While not directly naming the candidate, President Obama made it clear just what he thinks about Donald Trump's campaign and policy proposals in a highly political commencement speech Sunday at Rutgers University.
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The president said he would skip giving students the usual commencement banter, and instead run down a list of "suggestions" that turned out to be a stern and direct indictment of everything Trump has built his campaign on.
First, Obama took on Trump's "Make America Great Again" campaign slogan, telling students, "When you hear someone longing for the good old days, take it with a grain of salt."
Obama told graduates that despite what they may hear on the campaign trail, he believed they were better positioned than at any time to succeed and said the reason America doesn't tend to move backwards is "because you don't fear the future."
Obama then went directly after Trump's proposals to build a wall at the U.S.-Mexico border, and to ban Muslims from entering the country.
"The world is more interconnected than ever before, and it's becoming more connected every day. Building walls won't change that," Obama said. "Isolating or disparaging Muslims, suggesting they should be treated when they come to this country, that is not just a betrayal of our values -– that's not just a betrayal of who we are –- we alienate the very communities at home or abroad who are our most important partners in the fight against violent extremism.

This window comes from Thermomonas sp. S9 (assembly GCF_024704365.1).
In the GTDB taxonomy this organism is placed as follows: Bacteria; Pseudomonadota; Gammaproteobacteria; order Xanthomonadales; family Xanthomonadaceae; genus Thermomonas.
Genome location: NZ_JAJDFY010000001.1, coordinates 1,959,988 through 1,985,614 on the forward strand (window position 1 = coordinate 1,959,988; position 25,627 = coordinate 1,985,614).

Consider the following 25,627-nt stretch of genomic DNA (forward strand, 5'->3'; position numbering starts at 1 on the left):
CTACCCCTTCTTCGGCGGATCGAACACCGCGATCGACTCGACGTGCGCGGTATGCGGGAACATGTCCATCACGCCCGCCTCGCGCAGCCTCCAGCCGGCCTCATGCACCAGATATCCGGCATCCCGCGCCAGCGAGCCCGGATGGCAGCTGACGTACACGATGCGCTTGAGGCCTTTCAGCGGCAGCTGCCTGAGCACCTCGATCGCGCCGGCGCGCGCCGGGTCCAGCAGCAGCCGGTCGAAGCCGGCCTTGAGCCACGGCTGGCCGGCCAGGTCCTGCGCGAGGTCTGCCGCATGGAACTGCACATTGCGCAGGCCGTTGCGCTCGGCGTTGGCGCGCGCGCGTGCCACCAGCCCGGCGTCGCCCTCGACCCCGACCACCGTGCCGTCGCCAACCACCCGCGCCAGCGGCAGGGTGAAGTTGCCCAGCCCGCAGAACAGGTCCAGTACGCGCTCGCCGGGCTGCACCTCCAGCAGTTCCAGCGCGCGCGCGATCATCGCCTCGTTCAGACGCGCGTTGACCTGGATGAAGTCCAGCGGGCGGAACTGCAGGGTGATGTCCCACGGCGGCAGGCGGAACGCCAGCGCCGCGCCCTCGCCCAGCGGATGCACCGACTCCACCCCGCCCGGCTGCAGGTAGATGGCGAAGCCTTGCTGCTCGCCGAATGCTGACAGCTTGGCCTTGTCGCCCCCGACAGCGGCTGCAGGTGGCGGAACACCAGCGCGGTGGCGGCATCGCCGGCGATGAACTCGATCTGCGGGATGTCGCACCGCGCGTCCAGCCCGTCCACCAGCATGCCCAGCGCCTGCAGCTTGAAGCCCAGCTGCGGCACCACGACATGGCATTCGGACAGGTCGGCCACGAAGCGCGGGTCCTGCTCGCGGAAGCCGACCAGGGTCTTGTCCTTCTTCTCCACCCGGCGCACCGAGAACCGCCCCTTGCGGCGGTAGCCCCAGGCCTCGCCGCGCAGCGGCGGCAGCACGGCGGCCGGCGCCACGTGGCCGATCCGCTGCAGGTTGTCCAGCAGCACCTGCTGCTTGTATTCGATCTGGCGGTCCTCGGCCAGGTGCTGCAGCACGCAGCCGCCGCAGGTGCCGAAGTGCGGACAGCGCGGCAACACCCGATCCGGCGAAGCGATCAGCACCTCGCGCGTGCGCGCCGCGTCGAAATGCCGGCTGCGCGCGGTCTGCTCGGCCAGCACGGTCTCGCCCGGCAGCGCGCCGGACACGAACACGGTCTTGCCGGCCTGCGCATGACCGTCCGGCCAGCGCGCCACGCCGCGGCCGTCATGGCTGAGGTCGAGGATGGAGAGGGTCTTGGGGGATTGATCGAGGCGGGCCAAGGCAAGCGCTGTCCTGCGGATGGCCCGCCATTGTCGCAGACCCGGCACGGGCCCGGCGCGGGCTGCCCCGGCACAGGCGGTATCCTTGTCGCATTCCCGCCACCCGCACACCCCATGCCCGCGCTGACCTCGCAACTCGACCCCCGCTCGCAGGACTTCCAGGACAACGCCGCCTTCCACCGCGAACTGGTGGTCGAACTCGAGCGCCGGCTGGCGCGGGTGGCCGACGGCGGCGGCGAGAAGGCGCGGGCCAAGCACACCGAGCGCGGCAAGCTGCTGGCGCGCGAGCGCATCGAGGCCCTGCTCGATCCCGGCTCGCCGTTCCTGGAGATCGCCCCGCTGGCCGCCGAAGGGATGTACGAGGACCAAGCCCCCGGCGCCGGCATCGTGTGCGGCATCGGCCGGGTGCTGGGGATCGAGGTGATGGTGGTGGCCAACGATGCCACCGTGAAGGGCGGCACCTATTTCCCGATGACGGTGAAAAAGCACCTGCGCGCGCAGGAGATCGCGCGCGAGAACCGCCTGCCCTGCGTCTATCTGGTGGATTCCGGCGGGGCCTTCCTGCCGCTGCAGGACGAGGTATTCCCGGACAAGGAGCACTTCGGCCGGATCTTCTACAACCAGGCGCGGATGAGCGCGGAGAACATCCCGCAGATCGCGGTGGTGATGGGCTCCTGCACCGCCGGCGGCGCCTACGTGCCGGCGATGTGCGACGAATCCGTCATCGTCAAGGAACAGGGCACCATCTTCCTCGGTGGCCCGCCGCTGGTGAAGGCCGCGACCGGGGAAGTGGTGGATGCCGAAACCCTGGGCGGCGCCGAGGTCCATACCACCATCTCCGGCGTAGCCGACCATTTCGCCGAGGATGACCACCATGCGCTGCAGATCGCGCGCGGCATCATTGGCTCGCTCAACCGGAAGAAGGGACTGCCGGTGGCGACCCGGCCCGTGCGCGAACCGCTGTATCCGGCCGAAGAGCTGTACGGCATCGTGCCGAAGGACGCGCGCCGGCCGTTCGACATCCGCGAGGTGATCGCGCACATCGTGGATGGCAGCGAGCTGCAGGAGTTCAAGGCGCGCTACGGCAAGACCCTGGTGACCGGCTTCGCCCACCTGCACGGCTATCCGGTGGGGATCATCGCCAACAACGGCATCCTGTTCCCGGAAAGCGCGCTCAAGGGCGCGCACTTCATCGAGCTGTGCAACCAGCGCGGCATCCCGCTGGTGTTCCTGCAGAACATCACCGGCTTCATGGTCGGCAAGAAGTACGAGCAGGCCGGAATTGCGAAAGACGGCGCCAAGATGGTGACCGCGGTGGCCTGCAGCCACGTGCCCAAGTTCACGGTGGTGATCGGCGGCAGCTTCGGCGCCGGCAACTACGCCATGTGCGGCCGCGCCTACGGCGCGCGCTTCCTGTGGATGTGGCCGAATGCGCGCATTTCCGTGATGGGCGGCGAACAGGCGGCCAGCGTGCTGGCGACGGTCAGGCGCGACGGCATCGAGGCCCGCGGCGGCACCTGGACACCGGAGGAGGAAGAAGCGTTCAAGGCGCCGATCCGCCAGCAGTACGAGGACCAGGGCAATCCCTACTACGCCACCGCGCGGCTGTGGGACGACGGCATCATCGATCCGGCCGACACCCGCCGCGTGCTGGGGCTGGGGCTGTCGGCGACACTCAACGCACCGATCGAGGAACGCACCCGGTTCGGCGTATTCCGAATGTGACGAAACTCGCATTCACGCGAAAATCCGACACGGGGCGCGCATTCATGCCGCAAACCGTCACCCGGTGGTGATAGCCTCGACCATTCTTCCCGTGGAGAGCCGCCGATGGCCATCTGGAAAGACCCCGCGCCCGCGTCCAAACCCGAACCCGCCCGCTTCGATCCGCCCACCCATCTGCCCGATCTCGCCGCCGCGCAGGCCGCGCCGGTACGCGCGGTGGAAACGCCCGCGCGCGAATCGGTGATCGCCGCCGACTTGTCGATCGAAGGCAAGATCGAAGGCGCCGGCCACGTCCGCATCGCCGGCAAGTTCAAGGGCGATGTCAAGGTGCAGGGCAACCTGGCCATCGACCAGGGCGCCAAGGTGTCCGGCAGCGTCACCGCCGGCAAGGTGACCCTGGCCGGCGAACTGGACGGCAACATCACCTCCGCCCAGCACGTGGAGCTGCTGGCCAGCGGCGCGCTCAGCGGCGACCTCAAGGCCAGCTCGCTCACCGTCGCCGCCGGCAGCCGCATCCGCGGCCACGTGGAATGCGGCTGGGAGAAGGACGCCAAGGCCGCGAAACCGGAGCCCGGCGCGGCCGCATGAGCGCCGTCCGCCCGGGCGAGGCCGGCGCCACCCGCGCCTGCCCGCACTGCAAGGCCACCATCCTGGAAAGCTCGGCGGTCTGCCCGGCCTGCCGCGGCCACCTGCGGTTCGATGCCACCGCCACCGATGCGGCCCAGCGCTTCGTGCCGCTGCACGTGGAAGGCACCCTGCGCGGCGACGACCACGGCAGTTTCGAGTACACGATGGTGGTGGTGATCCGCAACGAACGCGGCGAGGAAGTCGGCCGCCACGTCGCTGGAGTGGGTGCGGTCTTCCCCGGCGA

"Suggesting that we can build an endless wall along our borders and blame our challenges on immigrants, that doesn't just run counter to our history as the world's melting pot, it contradicts the evidence that our growth, and our innovation and our dynamism has always been spurred by our ability to attract strivers from every corner of the globe," Obama continued. "It's how we became America, why would we want to stop it now?"
Obama then took aim at what he called a "strain of anti-intellectualism" in American politics, saying, "in politics and in life, ignorance is not a virtue."
"It's not cool to not know what you're talking about," Obama said. "That's not challenging political correctness, that's just not knowing what you're talking about."
He then called out leaders who are allowed to promote "the wildest conspiracy theories," who "express a disdain for facts" and then are "not held accountable."
Near the close of his speech, there was also a seeming slight at the campaign message of Bernie Sanders, as Obama belied those who exaggerate the corrupt and "rigged system," saying the great changes in American history "didn’t happen because some massive political revolution occurred."
"Contrary to what we hear sometimes from both the left as well as the right, the system is not as rigged as you think and it certainly is not as hopeless as you think," Obama said.